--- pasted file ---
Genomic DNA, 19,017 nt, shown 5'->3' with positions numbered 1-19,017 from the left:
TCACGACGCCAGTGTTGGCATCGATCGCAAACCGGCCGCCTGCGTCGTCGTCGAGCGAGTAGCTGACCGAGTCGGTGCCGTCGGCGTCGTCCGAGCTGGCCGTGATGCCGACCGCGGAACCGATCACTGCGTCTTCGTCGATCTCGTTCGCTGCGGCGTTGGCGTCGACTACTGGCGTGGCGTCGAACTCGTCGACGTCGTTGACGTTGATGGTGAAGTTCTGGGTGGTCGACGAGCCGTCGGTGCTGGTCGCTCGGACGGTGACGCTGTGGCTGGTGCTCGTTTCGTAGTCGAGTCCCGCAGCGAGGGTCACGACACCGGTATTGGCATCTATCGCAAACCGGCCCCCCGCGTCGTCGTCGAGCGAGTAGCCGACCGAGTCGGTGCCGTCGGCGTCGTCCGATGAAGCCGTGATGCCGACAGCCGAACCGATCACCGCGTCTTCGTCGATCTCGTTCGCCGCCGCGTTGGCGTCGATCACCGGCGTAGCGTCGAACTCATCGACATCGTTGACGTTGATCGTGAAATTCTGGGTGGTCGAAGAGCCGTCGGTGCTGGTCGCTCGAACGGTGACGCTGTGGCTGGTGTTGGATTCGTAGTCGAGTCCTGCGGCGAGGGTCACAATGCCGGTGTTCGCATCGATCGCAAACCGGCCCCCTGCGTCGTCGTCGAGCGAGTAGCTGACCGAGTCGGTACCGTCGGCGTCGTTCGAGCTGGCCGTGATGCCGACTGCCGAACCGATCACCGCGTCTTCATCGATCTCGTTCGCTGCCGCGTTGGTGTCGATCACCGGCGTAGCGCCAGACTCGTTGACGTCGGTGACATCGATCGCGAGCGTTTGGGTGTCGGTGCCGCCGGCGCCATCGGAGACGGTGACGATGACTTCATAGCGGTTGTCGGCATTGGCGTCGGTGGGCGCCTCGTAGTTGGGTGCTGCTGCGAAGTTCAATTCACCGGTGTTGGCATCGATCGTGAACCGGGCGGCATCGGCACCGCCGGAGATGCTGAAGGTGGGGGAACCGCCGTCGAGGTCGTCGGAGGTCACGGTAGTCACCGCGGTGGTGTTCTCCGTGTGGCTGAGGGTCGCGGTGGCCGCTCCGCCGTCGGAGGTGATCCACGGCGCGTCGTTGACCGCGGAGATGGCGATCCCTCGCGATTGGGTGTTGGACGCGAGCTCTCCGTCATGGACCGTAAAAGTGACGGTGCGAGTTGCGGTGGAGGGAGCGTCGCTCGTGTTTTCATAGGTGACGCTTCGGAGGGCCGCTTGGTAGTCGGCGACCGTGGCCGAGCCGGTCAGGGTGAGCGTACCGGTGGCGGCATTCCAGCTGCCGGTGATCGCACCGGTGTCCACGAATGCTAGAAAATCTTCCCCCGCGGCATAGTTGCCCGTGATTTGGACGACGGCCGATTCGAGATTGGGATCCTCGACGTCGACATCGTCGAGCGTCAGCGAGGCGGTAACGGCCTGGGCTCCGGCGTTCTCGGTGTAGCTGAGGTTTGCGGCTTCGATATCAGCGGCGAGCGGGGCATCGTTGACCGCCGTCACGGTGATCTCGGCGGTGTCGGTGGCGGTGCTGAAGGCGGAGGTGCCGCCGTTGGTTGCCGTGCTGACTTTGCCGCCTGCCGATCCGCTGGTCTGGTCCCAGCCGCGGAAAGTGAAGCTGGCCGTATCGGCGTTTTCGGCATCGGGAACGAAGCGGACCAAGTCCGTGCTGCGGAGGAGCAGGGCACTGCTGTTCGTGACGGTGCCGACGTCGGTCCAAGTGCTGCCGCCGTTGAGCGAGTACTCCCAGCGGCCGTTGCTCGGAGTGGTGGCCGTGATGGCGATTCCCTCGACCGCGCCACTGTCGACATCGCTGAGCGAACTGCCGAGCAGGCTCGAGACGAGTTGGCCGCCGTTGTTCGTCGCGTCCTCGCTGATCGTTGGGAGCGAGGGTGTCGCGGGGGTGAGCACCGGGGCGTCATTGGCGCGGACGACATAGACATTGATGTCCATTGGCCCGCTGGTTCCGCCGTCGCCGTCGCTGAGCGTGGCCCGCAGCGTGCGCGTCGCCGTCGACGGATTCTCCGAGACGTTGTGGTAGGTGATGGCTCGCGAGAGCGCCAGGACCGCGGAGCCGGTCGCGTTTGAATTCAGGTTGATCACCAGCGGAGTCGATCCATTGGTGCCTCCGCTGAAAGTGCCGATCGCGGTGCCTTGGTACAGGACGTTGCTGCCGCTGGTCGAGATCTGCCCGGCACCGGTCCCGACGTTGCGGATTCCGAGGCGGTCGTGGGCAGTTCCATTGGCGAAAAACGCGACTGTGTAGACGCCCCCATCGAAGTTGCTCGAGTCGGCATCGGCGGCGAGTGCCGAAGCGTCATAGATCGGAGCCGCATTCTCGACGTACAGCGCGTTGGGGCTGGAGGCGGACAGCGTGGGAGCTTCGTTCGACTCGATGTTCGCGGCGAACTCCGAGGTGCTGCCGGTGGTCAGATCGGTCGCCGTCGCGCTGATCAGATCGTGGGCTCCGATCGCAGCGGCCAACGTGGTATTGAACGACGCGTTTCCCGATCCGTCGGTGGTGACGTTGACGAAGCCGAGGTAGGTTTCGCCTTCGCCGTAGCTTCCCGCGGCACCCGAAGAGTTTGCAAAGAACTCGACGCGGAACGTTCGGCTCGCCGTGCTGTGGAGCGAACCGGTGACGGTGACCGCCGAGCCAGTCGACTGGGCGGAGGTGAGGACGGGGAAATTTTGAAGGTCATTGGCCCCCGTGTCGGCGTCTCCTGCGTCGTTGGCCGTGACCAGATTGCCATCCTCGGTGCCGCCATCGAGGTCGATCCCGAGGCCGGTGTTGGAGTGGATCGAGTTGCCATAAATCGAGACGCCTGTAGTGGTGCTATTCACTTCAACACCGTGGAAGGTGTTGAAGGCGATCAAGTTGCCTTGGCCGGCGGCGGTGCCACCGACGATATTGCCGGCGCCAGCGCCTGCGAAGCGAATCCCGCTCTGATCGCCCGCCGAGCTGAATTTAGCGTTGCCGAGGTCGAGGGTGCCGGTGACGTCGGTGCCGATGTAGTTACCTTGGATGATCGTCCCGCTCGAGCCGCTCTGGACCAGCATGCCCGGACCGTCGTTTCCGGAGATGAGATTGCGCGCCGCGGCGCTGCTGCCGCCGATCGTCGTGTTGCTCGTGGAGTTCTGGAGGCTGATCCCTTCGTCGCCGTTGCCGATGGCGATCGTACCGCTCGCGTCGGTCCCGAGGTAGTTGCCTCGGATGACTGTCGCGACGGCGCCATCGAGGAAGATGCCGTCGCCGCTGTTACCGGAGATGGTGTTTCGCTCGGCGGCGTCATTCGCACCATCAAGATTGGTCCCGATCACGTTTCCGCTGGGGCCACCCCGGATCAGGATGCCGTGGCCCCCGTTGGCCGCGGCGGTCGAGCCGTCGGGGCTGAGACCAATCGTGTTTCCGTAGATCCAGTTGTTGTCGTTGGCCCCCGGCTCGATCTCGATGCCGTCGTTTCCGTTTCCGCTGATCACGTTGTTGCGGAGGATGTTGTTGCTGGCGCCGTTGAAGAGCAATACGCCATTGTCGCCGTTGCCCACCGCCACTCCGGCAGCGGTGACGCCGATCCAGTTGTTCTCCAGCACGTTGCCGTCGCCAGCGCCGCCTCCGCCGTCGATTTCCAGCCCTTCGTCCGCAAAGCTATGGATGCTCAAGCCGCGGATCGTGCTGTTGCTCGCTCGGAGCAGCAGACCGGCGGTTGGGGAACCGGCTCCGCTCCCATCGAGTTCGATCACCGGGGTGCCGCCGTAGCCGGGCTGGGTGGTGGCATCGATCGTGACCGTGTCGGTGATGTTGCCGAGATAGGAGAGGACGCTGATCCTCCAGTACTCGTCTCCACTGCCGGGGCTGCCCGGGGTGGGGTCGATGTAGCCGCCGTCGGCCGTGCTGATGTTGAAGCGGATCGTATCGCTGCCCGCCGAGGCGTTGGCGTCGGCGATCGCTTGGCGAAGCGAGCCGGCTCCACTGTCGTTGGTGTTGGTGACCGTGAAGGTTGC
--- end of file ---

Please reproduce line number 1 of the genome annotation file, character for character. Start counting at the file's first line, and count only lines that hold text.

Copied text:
Genomic DNA, 19,017 nt, shown 5'->3' with positions numbered 1-19,017 from the left: